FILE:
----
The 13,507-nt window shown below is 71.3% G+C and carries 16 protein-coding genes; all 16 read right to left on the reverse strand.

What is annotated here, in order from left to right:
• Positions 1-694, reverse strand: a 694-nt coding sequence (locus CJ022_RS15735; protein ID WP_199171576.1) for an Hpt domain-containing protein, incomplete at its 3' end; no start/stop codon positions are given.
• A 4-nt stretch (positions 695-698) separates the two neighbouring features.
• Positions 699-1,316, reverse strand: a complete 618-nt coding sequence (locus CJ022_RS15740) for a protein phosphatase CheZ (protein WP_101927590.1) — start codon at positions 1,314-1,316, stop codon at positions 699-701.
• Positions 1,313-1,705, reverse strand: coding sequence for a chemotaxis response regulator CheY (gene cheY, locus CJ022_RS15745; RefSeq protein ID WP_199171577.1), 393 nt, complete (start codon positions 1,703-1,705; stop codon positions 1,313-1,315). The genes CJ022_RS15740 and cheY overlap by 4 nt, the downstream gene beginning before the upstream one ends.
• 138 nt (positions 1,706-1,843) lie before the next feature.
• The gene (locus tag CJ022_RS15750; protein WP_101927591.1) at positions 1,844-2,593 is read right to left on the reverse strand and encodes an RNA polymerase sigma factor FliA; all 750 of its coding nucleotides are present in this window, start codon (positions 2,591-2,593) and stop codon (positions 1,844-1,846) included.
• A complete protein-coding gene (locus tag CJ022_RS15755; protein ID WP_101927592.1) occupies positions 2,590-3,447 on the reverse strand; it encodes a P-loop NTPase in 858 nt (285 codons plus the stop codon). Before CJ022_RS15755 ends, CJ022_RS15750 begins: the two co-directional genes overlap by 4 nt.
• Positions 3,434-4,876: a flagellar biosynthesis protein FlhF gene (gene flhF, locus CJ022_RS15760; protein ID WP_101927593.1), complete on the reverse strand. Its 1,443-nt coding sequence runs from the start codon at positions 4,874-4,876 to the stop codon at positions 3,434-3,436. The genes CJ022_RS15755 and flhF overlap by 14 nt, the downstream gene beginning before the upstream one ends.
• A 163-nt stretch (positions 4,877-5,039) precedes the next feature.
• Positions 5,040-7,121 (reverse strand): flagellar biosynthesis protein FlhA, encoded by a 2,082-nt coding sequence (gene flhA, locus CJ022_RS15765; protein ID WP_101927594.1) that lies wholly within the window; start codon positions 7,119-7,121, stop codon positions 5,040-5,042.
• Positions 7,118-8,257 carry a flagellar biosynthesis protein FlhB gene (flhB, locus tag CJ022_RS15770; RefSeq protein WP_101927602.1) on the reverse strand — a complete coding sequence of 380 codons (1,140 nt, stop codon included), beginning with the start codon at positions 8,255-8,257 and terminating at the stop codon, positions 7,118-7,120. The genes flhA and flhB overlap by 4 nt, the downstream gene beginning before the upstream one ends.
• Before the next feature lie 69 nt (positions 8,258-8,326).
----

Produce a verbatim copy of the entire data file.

The 13,507-nt window shown below is 71.3% G+C and carries 16 protein-coding genes; all 16 read right to left on the reverse strand.

What is annotated here, in order from left to right:
• Positions 1-694, reverse strand: a 694-nt coding sequence (locus CJ022_RS15735; protein ID WP_199171576.1) for an Hpt domain-containing protein, incomplete at its 3' end; no start/stop codon positions are given.
• A 4-nt stretch (positions 695-698) separates the two neighbouring features.
• Positions 699-1,316, reverse strand: a complete 618-nt coding sequence (locus CJ022_RS15740) for a protein phosphatase CheZ (protein WP_101927590.1) — start codon at positions 1,314-1,316, stop codon at positions 699-701.
• Positions 1,313-1,705, reverse strand: coding sequence for a chemotaxis response regulator CheY (gene cheY, locus CJ022_RS15745; RefSeq protein ID WP_199171577.1), 393 nt, complete (start codon positions 1,703-1,705; stop codon positions 1,313-1,315). The genes CJ022_RS15740 and cheY overlap by 4 nt, the downstream gene beginning before the upstream one ends.
• 138 nt (positions 1,706-1,843) lie before the next feature.
• The gene (locus tag CJ022_RS15750; protein WP_101927591.1) at positions 1,844-2,593 is read right to left on the reverse strand and encodes an RNA polymerase sigma factor FliA; all 750 of its coding nucleotides are present in this window, start codon (positions 2,591-2,593) and stop codon (positions 1,844-1,846) included.
• A complete protein-coding gene (locus tag CJ022_RS15755; protein ID WP_101927592.1) occupies positions 2,590-3,447 on the reverse strand; it encodes a P-loop NTPase in 858 nt (285 codons plus the stop codon). Before CJ022_RS15755 ends, CJ022_RS15750 begins: the two co-directional genes overlap by 4 nt.
• Positions 3,434-4,876: a flagellar biosynthesis protein FlhF gene (gene flhF, locus CJ022_RS15760; protein ID WP_101927593.1), complete on the reverse strand. Its 1,443-nt coding sequence runs from the start codon at positions 4,874-4,876 to the stop codon at positions 3,434-3,436. The genes CJ022_RS15755 and flhF overlap by 14 nt, the downstream gene beginning before the upstream one ends.
• A 163-nt stretch (positions 4,877-5,039) precedes the next feature.
• Positions 5,040-7,121 (reverse strand): flagellar biosynthesis protein FlhA, encoded by a 2,082-nt coding sequence (gene flhA, locus CJ022_RS15765; protein ID WP_101927594.1) that lies wholly within the window; start codon positions 7,119-7,121, stop codon positions 5,040-5,042.
• Positions 7,118-8,257 carry a flagellar biosynthesis protein FlhB gene (flhB, locus tag CJ022_RS15770; RefSeq protein WP_101927602.1) on the reverse strand — a complete coding sequence of 380 codons (1,140 nt, stop codon included), beginning with the start codon at positions 8,255-8,257 and terminating at the stop codon, positions 7,118-7,120. The genes flhA and flhB overlap by 4 nt, the downstream gene beginning before the upstream one ends.
• Before the next feature lie 69 nt (positions 8,258-8,326).